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New European Bauhaus


How can the paradox of empty buildings and a lack of affordable housing be resolved?

© European Union, 2021


How can the paradox of empty buildings and a lack of affordable housing be resolved?

Home4less, a Brussels-based social initiative, may have the answer.
The idea was a finalist for the 2021 New European Bauhaus prizes in "Modular, adaptable, and mobile living solutions."

By developing modular structures that can be easily dismantled and reassembled, the initiative provides high-quality temporary studio apartments and living spaces for homeless people inside vacant buildings.

Occupants must sign a temporary occupation permit (TOP) and pay for utilities such as water and electricity. The short-term solution serves as a stepping stone to permanent accommodation.

Home4less involves experience experts, architects, social workers, and companies of socio-professionals inclusion.

The project began in 2017 with research on the concept of a 'box-in-the-box' undertaken by architecture students at the Université Libre de Bruxelles. Multiple collaborations with construction companies (engaged in social-economic integration) allowed the project to be implemented.

Some of the primary goals of the project include:

  1. Rehabilitation: turning abandoned places into viable dwelling possibilities.
  2. Revitalization: optimising urban spaces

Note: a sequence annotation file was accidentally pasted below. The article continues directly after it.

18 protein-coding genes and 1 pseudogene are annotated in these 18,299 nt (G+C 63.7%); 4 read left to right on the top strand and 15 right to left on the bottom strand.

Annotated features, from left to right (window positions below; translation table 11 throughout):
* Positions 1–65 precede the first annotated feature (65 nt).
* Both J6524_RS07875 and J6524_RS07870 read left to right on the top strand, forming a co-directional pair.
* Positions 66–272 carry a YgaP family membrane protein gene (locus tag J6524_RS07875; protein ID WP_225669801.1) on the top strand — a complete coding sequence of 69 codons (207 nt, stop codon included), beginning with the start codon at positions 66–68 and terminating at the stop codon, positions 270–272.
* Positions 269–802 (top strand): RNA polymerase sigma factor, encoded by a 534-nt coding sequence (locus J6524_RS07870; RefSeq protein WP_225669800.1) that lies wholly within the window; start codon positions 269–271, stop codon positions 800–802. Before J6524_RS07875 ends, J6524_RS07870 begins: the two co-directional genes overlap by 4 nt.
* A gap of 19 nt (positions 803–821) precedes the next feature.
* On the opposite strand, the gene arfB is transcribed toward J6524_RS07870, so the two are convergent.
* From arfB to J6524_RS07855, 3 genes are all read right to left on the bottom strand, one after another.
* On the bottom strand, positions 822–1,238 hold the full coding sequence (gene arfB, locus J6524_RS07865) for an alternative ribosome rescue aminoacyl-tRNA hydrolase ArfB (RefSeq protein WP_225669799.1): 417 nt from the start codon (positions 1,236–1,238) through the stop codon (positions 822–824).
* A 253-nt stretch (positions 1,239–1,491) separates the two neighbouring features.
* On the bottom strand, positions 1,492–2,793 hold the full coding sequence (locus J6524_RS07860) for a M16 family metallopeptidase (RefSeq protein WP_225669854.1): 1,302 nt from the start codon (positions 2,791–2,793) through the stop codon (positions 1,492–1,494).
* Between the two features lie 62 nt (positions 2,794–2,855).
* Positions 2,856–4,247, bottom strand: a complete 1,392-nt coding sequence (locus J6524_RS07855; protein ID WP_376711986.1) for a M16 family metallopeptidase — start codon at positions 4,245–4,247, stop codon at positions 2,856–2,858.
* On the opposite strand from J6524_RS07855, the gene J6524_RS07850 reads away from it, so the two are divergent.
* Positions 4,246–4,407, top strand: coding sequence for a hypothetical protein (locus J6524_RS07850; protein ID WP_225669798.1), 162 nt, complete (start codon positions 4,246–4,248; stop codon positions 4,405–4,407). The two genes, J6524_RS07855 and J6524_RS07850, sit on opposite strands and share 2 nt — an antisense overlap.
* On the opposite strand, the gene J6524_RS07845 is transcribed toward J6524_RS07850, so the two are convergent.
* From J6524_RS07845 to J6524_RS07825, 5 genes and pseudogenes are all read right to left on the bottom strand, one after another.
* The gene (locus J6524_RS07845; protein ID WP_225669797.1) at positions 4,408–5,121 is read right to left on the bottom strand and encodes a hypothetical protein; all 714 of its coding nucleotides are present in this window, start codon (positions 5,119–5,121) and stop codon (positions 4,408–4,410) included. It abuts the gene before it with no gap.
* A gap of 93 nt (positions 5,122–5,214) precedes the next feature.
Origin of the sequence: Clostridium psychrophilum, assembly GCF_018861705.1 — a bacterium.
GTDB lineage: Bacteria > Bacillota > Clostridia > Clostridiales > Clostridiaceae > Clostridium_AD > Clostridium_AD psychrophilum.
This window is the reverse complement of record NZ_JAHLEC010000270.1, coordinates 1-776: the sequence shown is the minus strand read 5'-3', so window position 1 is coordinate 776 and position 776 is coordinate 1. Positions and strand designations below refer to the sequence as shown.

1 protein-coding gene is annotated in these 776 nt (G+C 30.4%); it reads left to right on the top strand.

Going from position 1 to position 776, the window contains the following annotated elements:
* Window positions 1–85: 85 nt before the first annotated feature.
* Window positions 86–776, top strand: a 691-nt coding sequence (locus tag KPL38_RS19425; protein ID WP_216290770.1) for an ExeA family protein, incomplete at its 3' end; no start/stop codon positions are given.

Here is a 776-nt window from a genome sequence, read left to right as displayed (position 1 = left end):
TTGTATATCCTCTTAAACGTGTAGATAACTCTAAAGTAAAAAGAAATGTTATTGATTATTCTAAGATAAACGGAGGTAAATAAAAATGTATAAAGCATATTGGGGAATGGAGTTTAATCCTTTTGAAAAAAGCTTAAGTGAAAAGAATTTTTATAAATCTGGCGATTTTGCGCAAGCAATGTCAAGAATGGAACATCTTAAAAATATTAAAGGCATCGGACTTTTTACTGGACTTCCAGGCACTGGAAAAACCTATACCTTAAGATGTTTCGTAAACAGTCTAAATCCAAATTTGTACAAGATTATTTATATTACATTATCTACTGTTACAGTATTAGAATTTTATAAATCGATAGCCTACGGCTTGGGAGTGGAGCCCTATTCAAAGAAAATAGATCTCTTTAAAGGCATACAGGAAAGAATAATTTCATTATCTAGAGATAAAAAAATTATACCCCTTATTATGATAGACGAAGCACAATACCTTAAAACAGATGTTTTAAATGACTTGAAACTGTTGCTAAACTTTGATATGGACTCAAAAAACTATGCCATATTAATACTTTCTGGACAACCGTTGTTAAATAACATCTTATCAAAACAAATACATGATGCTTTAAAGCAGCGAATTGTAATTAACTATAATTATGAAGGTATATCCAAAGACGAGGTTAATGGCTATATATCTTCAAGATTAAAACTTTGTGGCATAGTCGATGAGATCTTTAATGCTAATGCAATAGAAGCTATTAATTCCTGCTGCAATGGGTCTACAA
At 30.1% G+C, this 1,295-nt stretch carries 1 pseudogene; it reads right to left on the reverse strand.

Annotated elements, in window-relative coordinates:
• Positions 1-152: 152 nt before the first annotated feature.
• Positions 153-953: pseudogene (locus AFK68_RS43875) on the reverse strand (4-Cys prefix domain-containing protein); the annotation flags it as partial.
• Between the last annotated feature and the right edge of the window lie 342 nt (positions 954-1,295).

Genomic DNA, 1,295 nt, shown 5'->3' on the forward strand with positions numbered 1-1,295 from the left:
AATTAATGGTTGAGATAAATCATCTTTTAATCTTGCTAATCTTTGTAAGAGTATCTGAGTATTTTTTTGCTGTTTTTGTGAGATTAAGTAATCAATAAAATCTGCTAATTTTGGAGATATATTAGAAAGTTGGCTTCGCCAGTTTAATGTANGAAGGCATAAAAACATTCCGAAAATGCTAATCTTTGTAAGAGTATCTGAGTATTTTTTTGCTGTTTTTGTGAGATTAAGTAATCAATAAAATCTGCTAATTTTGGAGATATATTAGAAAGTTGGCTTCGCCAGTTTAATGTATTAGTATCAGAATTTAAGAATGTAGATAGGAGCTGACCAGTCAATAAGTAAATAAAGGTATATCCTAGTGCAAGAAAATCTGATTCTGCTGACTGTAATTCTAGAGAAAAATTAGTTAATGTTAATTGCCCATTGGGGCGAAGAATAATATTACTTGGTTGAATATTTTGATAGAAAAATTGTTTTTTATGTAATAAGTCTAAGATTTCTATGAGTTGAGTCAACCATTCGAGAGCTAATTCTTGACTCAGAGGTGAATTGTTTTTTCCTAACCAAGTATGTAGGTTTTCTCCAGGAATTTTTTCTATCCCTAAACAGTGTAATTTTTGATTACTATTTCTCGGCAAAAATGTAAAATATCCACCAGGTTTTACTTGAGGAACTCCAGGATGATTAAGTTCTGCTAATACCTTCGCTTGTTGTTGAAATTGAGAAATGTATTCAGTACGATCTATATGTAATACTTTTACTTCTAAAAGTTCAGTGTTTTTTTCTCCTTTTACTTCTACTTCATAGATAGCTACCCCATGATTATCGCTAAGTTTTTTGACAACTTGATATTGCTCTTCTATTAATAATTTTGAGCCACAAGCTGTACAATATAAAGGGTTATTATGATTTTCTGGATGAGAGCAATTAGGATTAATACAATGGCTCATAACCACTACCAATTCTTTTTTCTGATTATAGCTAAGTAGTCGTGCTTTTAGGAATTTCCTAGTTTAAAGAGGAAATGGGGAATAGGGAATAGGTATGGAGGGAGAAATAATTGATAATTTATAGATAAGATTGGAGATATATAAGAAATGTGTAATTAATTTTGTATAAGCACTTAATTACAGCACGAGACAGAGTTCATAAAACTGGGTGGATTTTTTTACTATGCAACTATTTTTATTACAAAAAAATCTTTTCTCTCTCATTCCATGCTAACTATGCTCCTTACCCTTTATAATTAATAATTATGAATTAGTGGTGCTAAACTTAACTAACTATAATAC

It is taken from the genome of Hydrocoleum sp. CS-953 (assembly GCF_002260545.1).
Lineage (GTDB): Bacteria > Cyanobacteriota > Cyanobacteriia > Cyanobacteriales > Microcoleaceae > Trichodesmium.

3. Circularity: reusing materials to build structures and furniture. Reutilizing organic waste.
  4. Collaboration: working with building companies and organisations dedicated to circularity and sustainability (CDR for eco-construction, Guilbard for furniture made of reused wooden boards, etc.)
  5. Energy efficiency: making the studios thermally insulated and easy to heat; using corks as an insulating material and smart boilers.
  6. Environment: planting gardens on the façade that are watered by rainwater collected from gutters.

Aesthetics and experience quality are fundamental for the project. For example, each location has a wall fresco painted by an artist. These efforts improve tenants' social integration in their new communities—promoting curiosity, synergy, and positive experiences.

When the inhabitants move out to their permanent dwelling, they can keep all of the furniture given from the service.

📷 © European Union